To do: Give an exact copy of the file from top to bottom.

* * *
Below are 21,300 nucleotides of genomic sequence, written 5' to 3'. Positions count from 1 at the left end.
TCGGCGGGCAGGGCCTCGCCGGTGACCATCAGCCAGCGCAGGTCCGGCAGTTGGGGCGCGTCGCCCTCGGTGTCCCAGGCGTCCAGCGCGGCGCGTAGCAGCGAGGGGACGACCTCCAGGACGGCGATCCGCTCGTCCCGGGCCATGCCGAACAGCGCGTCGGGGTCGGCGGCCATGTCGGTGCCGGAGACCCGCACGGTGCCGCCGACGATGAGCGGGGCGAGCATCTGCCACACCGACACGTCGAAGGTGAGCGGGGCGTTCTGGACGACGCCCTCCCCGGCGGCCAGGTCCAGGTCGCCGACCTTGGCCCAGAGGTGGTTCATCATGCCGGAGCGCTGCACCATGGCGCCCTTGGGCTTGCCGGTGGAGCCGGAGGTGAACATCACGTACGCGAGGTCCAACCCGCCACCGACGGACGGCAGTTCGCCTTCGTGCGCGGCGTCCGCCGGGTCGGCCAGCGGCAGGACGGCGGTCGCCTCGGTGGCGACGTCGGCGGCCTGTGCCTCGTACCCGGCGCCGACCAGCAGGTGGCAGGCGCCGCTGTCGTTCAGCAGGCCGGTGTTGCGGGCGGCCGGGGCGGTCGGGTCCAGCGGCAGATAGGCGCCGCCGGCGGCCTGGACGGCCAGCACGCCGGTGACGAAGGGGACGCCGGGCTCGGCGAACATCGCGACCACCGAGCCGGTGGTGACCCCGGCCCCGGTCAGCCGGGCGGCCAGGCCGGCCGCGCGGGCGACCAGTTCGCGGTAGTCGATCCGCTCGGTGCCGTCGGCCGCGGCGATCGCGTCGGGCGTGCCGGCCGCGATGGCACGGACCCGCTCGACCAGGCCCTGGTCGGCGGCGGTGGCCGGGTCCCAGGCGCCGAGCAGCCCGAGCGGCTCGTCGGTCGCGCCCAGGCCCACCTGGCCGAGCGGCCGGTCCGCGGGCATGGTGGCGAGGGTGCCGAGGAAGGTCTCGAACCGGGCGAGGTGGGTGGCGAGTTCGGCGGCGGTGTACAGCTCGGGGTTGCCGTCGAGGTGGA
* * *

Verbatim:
Below are 21,300 nucleotides of genomic sequence, written 5' to 3'. Positions count from 1 at the left end.
TCGGCGGGCAGGGCCTCGCCGGTGACCATCAGCCAGCGCAGGTCCGGCAGTTGGGGCGCGTCGCCCTCGGTGTCCCAGGCGTCCAGCGCGGCGCGTAGCAGCGAGGGGACGACCTCCAGGACGGCGATCCGCTCGTCCCGGGCCATGCCGAACAGCGCGTCGGGGTCGGCGGCCATGTCGGTGCCGGAGACCCGCACGGTGCCGCCGACGATGAGCGGGGCGAGCATCTGCCACACCGACACGTCGAAGGTGAGCGGGGCGTTCTGGACGACGCCCTCCCCGGCGGCCAGGTCCAGGTCGCCGACCTTGGCCCAGAGGTGGTTCATCATGCCGGAGCGCTGCACCATGGCGCCCTTGGGCTTGCCGGTGGAGCCGGAGGTGAACATCACGTACGCGAGGTCCAACCCGCCACCGACGGACGGCAGTTCGCCTTCGTGCGCGGCGTCCGCCGGGTCGGCCAGCGGCAGGACGGCGGTCGCCTCGGTGGCGACGTCGGCGGCCTGTGCCTCGTACCCGGCGCCGACCAGCAGGTGGCAGGCGCCGCTGTCGTTCAGCAGGCCGGTGTTGCGGGCGGCCGGGGCGGTCGGGTCCAGCGGCAGATAGGCGCCGCCGGCGGCCTGGACGGCCAGCACGCCGGTGACGAAGGGGACGCCGGGCTCGGCGAACATCGCGACCACCGAGCCGGTGGTGACCCCGGCCCCGGTCAGCCGGGCGGCCAGGCCGGCCGCGCGGGCGACCAGTTCGCGGTAGTCGATCCGCTCGGTGCCGTCGGCCGCGGCGATCGCGTCGGGCGTGCCGGCCGCGATGGCACGGACCCGCTCGACCAGGCCCTGGTCGGCGGCGGTGGCCGGGTCCCAGGCGCCGAGCAGCCCGAGCGGCTCGTCGGTCGCGCCCAGGCCCACCTGGCCGAGCGGCCGGTCCGCGGGCATGGTGGCGAGGGTGCCGAGGAAGGTCTCGAACCGGGCGAGGTGGGTGGCGAGTTCGGCGGCGGTGTACAGCTCGGGGTTGCCGTCGAGGTGGA